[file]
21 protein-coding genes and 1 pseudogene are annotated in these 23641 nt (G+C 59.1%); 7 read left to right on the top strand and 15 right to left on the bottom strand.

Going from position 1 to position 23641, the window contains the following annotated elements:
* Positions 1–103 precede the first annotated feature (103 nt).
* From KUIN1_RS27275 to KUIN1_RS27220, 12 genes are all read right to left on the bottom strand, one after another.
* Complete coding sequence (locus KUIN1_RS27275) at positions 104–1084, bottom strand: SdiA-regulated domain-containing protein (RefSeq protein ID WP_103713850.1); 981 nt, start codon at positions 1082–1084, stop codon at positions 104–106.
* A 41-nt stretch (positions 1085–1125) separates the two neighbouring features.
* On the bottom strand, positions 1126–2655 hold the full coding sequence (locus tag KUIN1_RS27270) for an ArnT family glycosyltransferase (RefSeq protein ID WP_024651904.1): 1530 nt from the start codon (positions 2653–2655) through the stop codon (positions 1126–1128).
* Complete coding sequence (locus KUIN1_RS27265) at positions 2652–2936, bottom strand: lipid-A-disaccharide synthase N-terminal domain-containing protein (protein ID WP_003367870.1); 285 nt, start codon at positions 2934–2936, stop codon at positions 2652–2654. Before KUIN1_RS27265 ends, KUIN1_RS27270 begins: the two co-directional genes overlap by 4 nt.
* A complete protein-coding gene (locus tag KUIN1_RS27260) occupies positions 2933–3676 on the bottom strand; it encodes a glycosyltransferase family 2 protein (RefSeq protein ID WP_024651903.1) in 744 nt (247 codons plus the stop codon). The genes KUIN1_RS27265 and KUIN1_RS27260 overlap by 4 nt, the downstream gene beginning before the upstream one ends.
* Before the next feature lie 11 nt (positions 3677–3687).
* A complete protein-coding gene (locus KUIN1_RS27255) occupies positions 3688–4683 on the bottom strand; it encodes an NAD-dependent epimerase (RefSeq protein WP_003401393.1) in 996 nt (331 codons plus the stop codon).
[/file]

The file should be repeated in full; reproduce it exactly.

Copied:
21 protein-coding genes and 1 pseudogene are annotated in these 23641 nt (G+C 59.1%); 7 read left to right on the top strand and 15 right to left on the bottom strand.

Going from position 1 to position 23641, the window contains the following annotated elements:
* Positions 1–103 precede the first annotated feature (103 nt).
* From KUIN1_RS27275 to KUIN1_RS27220, 12 genes are all read right to left on the bottom strand, one after another.
* Complete coding sequence (locus KUIN1_RS27275) at positions 104–1084, bottom strand: SdiA-regulated domain-containing protein (RefSeq protein ID WP_103713850.1); 981 nt, start codon at positions 1082–1084, stop codon at positions 104–106.
* A 41-nt stretch (positions 1085–1125) separates the two neighbouring features.
* On the bottom strand, positions 1126–2655 hold the full coding sequence (locus tag KUIN1_RS27270) for an ArnT family glycosyltransferase (RefSeq protein ID WP_024651904.1): 1530 nt from the start codon (positions 2653–2655) through the stop codon (positions 1126–1128).
* Complete coding sequence (locus KUIN1_RS27265) at positions 2652–2936, bottom strand: lipid-A-disaccharide synthase N-terminal domain-containing protein (protein ID WP_003367870.1); 285 nt, start codon at positions 2934–2936, stop codon at positions 2652–2654. Before KUIN1_RS27265 ends, KUIN1_RS27270 begins: the two co-directional genes overlap by 4 nt.
* A complete protein-coding gene (locus tag KUIN1_RS27260) occupies positions 2933–3676 on the bottom strand; it encodes a glycosyltransferase family 2 protein (RefSeq protein ID WP_024651903.1) in 744 nt (247 codons plus the stop codon). The genes KUIN1_RS27265 and KUIN1_RS27260 overlap by 4 nt, the downstream gene beginning before the upstream one ends.
* Before the next feature lie 11 nt (positions 3677–3687).
* A complete protein-coding gene (locus KUIN1_RS27255) occupies positions 3688–4683 on the bottom strand; it encodes an NAD-dependent epimerase (RefSeq protein WP_003401393.1) in 996 nt (331 codons plus the stop codon).